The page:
Forgot your password?
typodupeerror
Transportation Bug NASA

GM Names Names, Suspends Two Engineers Over Ignition-Switch Safety 236

Posted by timothy
from the laying-blame dept.
cartechboy (2660665) writes "GM said it has placed two engineers on paid leave in connection with its massive recall probe of 2 million vehicles. Now, GM is asking NASA to advise on whether those cars are safe to drive even with the ignition key alone. Significantly, individual engineers now have their names in print and face a raft of inquiries what they did or didn't know, did or didn't do, and when. A vulnerability for GM: One engineer may have tried to re-engineer the faulty ignition switch without changing the part number—an unheard-of practice in the industry. Is it a good thing that people who engineer for a living can now get their names on national news for parts designed 10 years ago? The next time your mail goes down, should we know the name of the guy whose code flaw may have caused that?"
This discussion has been archived. No new comments can be posted.

GM Names Names, Suspends Two Engineers Over Ignition-Switch Safety

Comments Filter:
  • by zooblethorpe (686757) on Friday April 11, 2014 @07:34PM (#46730363)

    The fine article submission asks:

    Is it a good thing that people who engineer for a living can now get their names on national news for parts designed 10 years ago? The next time your mail goes down, should we know the name of the guy whose code flaw may have caused that?

    One key difference here is that the engineer(s) responsible for redesigning the switch and not changing the part number were not just implementing an everyday change that happened to be buggy. By not changing the part number, their actions are more akin to trying to fix a known bug that has exposed the company to huge potential liabilities, and then hacking the version control system to make it look like the bug was never there, in full intentional pursuit of obfuscation and ass-covering.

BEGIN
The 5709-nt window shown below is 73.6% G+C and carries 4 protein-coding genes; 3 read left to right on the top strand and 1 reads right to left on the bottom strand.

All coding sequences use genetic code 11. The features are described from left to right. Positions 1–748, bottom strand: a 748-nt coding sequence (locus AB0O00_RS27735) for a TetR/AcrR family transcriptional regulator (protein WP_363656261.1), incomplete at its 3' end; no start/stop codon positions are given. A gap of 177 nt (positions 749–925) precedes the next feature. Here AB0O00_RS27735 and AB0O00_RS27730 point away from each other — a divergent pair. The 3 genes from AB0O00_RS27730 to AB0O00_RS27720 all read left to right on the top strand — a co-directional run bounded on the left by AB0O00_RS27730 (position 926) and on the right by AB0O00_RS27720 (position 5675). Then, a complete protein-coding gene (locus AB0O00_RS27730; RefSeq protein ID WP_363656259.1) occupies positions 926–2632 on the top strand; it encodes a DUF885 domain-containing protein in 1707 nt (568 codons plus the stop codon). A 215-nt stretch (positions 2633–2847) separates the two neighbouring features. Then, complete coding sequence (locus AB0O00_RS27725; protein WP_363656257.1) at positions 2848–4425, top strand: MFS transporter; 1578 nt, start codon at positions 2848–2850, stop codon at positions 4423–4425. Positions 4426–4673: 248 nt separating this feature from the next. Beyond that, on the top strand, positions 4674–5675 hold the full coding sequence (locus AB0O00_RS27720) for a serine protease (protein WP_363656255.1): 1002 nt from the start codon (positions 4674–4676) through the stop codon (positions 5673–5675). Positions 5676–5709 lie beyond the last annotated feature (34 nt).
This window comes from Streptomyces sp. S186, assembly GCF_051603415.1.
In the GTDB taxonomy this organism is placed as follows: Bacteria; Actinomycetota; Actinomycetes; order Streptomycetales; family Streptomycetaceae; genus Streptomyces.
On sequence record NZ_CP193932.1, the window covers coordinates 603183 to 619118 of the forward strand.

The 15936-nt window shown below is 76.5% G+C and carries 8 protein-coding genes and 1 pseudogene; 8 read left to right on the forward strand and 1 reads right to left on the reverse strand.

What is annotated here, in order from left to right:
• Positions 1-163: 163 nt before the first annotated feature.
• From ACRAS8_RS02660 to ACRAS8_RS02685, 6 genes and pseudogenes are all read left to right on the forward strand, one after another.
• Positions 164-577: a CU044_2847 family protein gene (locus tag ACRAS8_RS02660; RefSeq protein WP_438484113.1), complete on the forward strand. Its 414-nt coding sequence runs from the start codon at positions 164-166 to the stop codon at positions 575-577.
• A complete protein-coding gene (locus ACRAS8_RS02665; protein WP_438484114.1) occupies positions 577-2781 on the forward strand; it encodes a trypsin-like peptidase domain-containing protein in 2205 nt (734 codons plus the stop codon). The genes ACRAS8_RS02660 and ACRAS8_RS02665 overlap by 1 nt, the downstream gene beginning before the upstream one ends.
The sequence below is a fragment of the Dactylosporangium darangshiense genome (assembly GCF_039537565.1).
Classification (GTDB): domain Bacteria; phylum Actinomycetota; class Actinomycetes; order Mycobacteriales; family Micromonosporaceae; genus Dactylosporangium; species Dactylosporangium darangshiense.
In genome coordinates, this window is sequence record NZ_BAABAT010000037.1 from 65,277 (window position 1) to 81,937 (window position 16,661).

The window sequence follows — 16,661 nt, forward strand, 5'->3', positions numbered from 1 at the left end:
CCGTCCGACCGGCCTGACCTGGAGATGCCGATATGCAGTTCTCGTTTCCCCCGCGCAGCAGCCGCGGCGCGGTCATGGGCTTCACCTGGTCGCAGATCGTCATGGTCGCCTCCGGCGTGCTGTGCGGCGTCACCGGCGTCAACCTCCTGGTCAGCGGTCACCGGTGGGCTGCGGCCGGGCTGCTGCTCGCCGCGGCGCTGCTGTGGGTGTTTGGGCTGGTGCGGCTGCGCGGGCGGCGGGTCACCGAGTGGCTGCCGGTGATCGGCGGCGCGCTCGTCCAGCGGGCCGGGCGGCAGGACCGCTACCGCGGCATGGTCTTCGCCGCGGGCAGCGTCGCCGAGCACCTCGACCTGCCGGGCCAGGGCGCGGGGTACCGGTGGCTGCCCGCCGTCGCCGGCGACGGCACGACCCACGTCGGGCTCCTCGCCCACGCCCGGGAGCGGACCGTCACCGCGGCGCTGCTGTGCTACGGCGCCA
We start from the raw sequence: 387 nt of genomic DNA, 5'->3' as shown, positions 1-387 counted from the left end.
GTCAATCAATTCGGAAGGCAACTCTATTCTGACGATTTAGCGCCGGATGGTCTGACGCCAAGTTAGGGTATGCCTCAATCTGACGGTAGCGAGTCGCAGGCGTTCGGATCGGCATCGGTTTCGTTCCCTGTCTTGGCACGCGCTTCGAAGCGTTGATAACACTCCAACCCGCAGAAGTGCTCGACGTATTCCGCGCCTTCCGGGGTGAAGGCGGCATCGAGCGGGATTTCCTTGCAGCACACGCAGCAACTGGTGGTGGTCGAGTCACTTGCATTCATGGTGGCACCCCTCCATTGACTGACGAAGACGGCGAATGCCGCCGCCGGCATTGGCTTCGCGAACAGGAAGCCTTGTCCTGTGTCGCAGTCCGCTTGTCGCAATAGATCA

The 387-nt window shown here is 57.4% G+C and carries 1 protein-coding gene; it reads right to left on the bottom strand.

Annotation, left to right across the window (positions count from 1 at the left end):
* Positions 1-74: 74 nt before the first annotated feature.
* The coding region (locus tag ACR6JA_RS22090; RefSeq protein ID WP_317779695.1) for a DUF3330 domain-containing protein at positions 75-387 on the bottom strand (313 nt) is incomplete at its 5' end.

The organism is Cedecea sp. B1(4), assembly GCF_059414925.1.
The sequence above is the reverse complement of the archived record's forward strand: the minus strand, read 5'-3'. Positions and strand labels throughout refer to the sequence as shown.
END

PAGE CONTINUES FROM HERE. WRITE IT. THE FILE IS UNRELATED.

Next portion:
Cheers,

  • by Anonymous Coward on Friday April 11, 2014 @07:53PM (#46730495)

    I'm not saying that it's good, and this case is an example of exactly why it can be a bad idea to do this, but changing part numbers has a lot of overhead (inventory management of multiple part numbers, all the manuals that now refer to the wrong number, etc)

    If it's expected that the new part is significantly different than the old one, then it's worth all the pain, but if it's not expected to be significantly different (just cheaper to build, or more reliable when nobody expects series reliability problems with the old one, etc) its not completely insane to just change the design and keep the same part number.

    If you want to be really paranoid, you track each batch of parts produced as a separate item, because minor things like the temprature that day could theoretically affect something. In medical and aerospace industries, this sort of tracking is done (which is one of the reasons why 'simple' things are so expensive in those industries)

    but in the automotive industry that level of tracking is just not done, and it's very common for parts to be substatuted with no notice.

    In the computer industry, it's unfortuantly common for some manufacturers to make what many people consider major changes (like changing chipsets) without changing the part number.

    David Lang

  • by Sir_Sri (199544) on Friday April 11, 2014 @07:59PM (#46730567)

    Engineers are professionally certified with professional responsibility, if they aren't doing their job it's criminal and names need to be named. Just as a physician working for a hospital is named for accusations of negligence.

    It's not obvious if that's relevant here, but if someone tried to pass themselves off as a professional engineer and aren't that's a problem, if someone who is a professional engineering violated the ethical principles that's a problem too.

  • Re:Hero ? (Score:4, Informative)

    by TubeSteak (669689) on Friday April 11, 2014 @08:05PM (#46730603) Journal